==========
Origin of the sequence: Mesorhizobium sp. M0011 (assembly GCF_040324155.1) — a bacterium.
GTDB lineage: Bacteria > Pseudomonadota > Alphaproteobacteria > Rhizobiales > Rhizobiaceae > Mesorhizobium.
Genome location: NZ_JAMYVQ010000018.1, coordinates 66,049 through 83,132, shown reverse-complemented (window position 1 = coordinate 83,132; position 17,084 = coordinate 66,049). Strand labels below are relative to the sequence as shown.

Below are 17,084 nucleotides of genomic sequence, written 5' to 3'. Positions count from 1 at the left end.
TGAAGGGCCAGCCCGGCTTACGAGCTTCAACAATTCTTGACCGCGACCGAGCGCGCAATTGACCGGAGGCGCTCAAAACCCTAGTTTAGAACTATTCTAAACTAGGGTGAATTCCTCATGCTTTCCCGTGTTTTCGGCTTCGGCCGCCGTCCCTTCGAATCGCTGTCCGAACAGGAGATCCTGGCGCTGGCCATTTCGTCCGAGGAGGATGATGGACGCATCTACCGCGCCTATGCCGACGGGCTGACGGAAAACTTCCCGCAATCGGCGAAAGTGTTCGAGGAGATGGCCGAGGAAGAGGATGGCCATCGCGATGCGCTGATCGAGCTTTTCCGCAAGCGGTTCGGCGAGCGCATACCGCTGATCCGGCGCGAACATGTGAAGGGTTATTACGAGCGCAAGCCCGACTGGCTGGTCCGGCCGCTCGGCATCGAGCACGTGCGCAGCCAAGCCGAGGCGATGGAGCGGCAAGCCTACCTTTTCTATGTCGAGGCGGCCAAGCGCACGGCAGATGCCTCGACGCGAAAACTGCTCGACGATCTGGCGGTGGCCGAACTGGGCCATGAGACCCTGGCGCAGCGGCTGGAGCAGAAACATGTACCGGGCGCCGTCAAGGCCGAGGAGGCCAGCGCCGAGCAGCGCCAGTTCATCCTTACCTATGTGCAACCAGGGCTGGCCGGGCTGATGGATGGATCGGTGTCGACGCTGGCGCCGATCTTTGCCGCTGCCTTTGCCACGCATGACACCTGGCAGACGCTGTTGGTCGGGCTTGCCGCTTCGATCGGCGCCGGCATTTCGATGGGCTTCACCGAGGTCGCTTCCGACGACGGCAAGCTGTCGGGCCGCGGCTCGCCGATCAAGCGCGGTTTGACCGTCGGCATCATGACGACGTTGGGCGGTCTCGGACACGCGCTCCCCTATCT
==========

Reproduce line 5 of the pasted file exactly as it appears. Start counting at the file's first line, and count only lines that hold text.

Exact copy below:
TGAAGGGCCAGCCCGGCTTACGAGCTTCAACAATTCTTGACCGCGACCGAGCGCGCAATTGACCGGAGGCGCTCAAAACCCTAGTTTAGAACTATTCTAAACTAGGGTGAATTCCTCATGCTTTCCCGTGTTTTCGGCTTCGGCCGCCGTCCCTTCGAATCGCTGTCCGAACAGGAGATCCTGGCGCTGGCCATTTCGTCCGAGGAGGATGATGGACGCATCTACCGCGCCTATGCCGACGGGCTGACGGAAAACTTCCCGCAATCGGCGAAAGTGTTCGAGGAGATGGCCGAGGAAGAGGATGGCCATCGCGATGCGCTGATCGAGCTTTTCCGCAAGCGGTTCGGCGAGCGCATACCGCTGATCCGGCGCGAACATGTGAAGGGTTATTACGAGCGCAAGCCCGACTGGCTGGTCCGGCCGCTCGGCATCGAGCACGTGCGCAGCCAAGCCGAGGCGATGGAGCGGCAAGCCTACCTTTTCTATGTCGAGGCGGCCAAGCGCACGGCAGATGCCTCGACGCGAAAACTGCTCGACGATCTGGCGGTGGCCGAACTGGGCCATGAGACCCTGGCGCAGCGGCTGGAGCAGAAACATGTACCGGGCGCCGTCAAGGCCGAGGAGGCCAGCGCCGAGCAGCGCCAGTTCATCCTTACCTATGTGCAACCAGGGCTGGCCGGGCTGATGGATGGATCGGTGTCGACGCTGGCGCCGATCTTTGCCGCTGCCTTTGCCACGCATGACACCTGGCAGACGCTGTTGGTCGGGCTTGCCGCTTCGATCGGCGCCGGCATTTCGATGGGCTTCACCGAGGTCGCTTCCGACGACGGCAAGCTGTCGGGCCGCGGCTCGCCGATCAAGCGCGGTTTGACCGTCGGCATCATGACGACGTTGGGCGGTCTCGGACACGCGCTCCCCTATCT